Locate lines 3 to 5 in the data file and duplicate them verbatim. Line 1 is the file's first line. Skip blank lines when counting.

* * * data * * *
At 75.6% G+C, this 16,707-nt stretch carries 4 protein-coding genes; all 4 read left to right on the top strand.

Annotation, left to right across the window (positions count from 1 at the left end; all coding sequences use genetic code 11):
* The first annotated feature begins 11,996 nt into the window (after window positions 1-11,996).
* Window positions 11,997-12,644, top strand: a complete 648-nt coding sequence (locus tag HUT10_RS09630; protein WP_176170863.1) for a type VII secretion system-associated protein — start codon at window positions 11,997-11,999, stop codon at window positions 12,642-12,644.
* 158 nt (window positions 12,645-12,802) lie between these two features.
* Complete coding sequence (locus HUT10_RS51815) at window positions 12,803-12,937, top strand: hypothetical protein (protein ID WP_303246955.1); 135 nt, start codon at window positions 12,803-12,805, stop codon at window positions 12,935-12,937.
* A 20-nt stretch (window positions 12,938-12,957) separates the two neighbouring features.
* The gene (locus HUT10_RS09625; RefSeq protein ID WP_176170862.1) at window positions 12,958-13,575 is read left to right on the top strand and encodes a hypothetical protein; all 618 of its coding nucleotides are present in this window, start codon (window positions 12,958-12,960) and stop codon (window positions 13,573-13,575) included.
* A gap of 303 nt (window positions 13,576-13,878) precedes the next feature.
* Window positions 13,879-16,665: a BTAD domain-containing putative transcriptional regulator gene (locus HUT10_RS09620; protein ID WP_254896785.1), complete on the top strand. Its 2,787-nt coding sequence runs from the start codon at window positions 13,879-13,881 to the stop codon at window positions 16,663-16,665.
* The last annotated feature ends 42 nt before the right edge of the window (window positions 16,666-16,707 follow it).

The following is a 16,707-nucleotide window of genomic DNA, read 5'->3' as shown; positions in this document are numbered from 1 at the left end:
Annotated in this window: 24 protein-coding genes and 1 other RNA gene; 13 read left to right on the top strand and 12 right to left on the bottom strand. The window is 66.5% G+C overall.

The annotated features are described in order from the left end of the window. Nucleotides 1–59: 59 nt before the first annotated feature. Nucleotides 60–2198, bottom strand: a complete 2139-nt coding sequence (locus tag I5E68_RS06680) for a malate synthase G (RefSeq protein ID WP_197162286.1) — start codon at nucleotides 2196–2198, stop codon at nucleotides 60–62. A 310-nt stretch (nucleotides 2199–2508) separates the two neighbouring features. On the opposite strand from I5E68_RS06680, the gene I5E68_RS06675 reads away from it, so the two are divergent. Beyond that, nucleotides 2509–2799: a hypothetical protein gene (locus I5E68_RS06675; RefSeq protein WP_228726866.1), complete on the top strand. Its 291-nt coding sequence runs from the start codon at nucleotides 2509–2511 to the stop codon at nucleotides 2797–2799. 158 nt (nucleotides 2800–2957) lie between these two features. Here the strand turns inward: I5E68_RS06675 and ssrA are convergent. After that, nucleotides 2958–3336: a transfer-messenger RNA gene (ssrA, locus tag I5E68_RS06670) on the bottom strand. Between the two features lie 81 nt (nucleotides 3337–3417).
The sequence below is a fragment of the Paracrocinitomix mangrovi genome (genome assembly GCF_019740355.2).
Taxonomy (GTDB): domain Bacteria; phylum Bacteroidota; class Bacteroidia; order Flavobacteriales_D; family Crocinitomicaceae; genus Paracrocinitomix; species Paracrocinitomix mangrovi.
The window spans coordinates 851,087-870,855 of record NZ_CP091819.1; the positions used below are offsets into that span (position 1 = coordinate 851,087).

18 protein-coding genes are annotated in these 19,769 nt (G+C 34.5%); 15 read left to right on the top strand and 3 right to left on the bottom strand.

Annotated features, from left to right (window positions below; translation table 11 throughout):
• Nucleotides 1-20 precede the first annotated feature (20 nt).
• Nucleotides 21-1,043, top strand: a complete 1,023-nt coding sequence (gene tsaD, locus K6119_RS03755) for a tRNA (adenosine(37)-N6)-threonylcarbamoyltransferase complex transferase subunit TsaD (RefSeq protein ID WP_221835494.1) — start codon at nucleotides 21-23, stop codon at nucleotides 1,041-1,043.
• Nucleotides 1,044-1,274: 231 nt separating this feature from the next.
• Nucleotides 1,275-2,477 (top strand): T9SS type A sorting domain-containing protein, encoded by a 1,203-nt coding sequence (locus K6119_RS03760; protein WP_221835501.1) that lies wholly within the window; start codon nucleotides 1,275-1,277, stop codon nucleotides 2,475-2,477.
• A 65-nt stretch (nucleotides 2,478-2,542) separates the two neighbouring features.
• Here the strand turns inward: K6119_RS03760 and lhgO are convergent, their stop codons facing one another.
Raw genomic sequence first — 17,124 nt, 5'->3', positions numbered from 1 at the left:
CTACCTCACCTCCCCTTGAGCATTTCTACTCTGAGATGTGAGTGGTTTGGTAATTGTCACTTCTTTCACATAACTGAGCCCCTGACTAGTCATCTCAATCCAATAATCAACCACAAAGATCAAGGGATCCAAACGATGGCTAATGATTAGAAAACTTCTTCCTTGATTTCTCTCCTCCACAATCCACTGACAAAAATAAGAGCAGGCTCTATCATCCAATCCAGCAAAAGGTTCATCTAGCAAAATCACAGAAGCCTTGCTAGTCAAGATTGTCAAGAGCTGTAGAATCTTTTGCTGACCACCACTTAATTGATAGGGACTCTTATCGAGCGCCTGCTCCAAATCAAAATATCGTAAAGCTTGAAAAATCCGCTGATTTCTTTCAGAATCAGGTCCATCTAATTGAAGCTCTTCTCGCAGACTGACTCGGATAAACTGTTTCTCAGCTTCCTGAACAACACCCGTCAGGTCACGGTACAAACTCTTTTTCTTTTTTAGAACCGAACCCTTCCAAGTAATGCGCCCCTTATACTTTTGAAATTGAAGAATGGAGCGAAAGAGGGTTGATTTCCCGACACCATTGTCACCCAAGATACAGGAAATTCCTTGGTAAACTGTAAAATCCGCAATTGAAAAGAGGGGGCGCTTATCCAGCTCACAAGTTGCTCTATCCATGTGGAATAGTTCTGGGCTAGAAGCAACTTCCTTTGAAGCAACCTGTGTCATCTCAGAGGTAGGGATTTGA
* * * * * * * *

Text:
* The first annotated feature begins 11,996 nt into the window (after window positions 1-11,996).
* Window positions 11,997-12,644, top strand: a complete 648-nt coding sequence (locus tag HUT10_RS09630; protein WP_176170863.1) for a type VII secretion system-associated protein — start codon at window positions 11,997-11,999, stop codon at window positions 12,642-12,644.
* 158 nt (window positions 12,645-12,802) lie between these two features.